I never saw Kobe Bryant play, mostly because basketball is not my sport. The only things I knew about Bryant is that he was considered one of the pre-eminent basketball players of his generation, and that he most likely used that position and prestige to rape at least one woman and get away with it.
But in responses to his death, all I saw was the first part, laudatory paeans to how great he was at playing a game, how wonderful a man he was, and that he would be missed by his wife. On those pages, I don’t remember seeing anything about the rape case. Then there were the other pages, that were all about the rape case, about what a monster he was and that more than one woman had most likely been assaulted.
That’s it. He was either a hero or a monster.
I am so sick and tired of men like Bryant getting away with rape. They can do it, in part, because we want the simple answer and so we use this term: monster. When we do, people – or maybe just men – look for monsters when they look for rapists. They think jump-out-of-the-bushes rapists; they picture leering, snarling, knife-to-the-throat rapists. But they refuse to see a rapist if what they find are sportsmen in hotel rooms.
Or devoted husbands.
Not realizing that the accused man is probably both.
“That man’s a father and devoted husband!” such people (mostly men) say. “He therefore can’t be a rapist!” And the sportsmen and the comedians and the movie producers and the businessmen and the fathers and devoted husbands get away with assaulting and raping for so much longer than they might otherwise if we (not just men) could think of the term rapist with some nuance.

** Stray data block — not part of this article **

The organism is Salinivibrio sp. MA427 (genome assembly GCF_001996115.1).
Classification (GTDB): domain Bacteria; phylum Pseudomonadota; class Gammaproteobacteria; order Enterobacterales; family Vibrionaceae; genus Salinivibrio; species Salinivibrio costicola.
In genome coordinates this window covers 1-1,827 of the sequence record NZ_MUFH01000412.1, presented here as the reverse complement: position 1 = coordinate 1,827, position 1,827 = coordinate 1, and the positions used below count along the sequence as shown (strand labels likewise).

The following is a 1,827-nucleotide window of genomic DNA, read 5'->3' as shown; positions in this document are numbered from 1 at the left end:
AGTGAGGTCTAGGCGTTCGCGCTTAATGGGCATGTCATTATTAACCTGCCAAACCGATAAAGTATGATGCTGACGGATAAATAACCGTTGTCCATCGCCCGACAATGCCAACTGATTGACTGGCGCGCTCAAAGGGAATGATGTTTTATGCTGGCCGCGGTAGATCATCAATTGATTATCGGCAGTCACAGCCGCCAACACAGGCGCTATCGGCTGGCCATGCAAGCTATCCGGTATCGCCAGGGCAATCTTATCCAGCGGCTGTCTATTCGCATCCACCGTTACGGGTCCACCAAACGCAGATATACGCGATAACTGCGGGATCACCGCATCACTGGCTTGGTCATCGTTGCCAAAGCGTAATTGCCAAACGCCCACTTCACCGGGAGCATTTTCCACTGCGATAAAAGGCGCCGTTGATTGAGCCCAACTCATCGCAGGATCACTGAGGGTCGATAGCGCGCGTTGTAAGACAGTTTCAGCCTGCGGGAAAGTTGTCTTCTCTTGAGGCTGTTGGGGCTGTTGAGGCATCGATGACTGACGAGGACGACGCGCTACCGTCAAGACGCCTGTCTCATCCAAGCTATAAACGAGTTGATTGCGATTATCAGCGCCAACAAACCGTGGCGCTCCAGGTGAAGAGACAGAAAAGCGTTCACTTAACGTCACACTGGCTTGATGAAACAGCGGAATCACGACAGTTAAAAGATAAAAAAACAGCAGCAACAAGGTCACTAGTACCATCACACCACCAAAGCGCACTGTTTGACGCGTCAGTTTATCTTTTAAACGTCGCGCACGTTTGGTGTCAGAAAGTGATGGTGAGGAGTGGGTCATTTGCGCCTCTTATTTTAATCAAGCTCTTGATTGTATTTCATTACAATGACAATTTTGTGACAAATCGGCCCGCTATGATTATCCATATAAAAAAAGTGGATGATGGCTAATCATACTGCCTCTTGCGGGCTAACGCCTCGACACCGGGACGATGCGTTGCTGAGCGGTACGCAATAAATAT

Bryant was a basketball great. He was a father and may have been a devoted husband. But he may also have been a rapist, someone who committed a monstrous act. The one set of actions neither negates the other nor makes it impossible to be both.
I know that the #MeToo movement has been eye opening for me and many others (just men. Women already knew) about just how often this goes on in plain sight. I’m hopeful that we’re moving towards that more aware view of the rapist that he can be in more than one category in the public imagination at the same time: basketball great AND rapist. Comedian AND rapist. Devoted husband AND rapist. President AND rapist. Because then there’s hope that those men doing monstrous things but who don’t seem to be monsters, will get caught that much sooner and the women who bring the accusations will be believed that much more fully.
It is so much easier for people to believe that their hero isn’t also a monster, despite all of the evidence to the contrary. But as long as the monsters can use that desire for the simple answer, the either/or, they’ll be able to hide in plain sight and keep getting away with rape.